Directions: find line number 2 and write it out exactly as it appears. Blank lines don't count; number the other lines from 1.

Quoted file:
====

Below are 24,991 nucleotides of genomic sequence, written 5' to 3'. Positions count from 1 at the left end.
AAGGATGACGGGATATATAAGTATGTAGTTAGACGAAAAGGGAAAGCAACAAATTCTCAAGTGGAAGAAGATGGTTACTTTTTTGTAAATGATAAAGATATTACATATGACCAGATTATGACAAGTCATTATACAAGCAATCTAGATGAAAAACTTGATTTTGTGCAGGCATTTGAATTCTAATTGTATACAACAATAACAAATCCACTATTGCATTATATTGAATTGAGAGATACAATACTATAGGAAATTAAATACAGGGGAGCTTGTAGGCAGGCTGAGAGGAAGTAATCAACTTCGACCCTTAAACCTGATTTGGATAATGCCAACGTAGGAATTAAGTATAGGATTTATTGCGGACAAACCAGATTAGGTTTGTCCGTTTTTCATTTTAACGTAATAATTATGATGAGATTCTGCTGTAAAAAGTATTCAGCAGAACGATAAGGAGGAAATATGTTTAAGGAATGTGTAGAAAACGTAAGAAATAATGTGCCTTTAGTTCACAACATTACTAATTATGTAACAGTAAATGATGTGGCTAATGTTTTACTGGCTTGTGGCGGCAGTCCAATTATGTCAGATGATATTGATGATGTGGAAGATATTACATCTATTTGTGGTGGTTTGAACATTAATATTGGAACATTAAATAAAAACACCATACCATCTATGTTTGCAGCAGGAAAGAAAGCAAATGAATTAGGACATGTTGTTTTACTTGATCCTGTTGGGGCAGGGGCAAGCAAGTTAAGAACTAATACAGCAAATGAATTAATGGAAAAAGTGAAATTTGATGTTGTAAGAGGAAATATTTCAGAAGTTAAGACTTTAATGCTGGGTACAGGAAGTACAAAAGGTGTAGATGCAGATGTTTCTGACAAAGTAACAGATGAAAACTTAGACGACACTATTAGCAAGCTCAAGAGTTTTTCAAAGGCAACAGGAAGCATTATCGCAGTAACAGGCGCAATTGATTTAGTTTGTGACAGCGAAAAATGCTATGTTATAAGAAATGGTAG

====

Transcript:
AAGGATGACGGGATATATAAGTATGTAGTTAGACGAAAAGGGAAAGCAACAAATTCTCAAGTGGAAGAAGATGGTTACTTTTTTGTAAATGATAAAGATATTACATATGACCAGATTATGACAAGTCATTATACAAGCAATCTAGATGAAAAACTTGATTTTGTGCAGGCATTTGAATTCTAATTGTATACAACAATAACAAATCCACTATTGCATTATATTGAATTGAGAGATACAATACTATAGGAAATTAAATACAGGGGAGCTTGTAGGCAGGCTGAGAGGAAGTAATCAACTTCGACCCTTAAACCTGATTTGGATAATGCCAACGTAGGAATTAAGTATAGGATTTATTGCGGACAAACCAGATTAGGTTTGTCCGTTTTTCATTTTAACGTAATAATTATGATGAGATTCTGCTGTAAAAAGTATTCAGCAGAACGATAAGGAGGAAATATGTTTAAGGAATGTGTAGAAAACGTAAGAAATAATGTGCCTTTAGTTCACAACATTACTAATTATGTAACAGTAAATGATGTGGCTAATGTTTTACTGGCTTGTGGCGGCAGTCCAATTATGTCAGATGATATTGATGATGTGGAAGATATTACATCTATTTGTGGTGGTTTGAACATTAATATTGGAACATTAAATAAAAACACCATACCATCTATGTTTGCAGCAGGAAAGAAAGCAAATGAATTAGGACATGTTGTTTTACTTGATCCTGTTGGGGCAGGGGCAAGCAAGTTAAGAACTAATACAGCAAATGAATTAATGGAAAAAGTGAAATTTGATGTTGTAAGAGGAAATATTTCAGAAGTTAAGACTTTAATGCTGGGTACAGGAAGTACAAAAGGTGTAGATGCAGATGTTTCTGACAAAGTAACAGATGAAAACTTAGACGACACTATTAGCAAGCTCAAGAGTTTTTCAAAGGCAACAGGAAGCATTATCGCAGTAACAGGCGCAATTGATTTAGTTTGTGACAGCGAAAAATGCTATGTTATAAGAAATGGTAG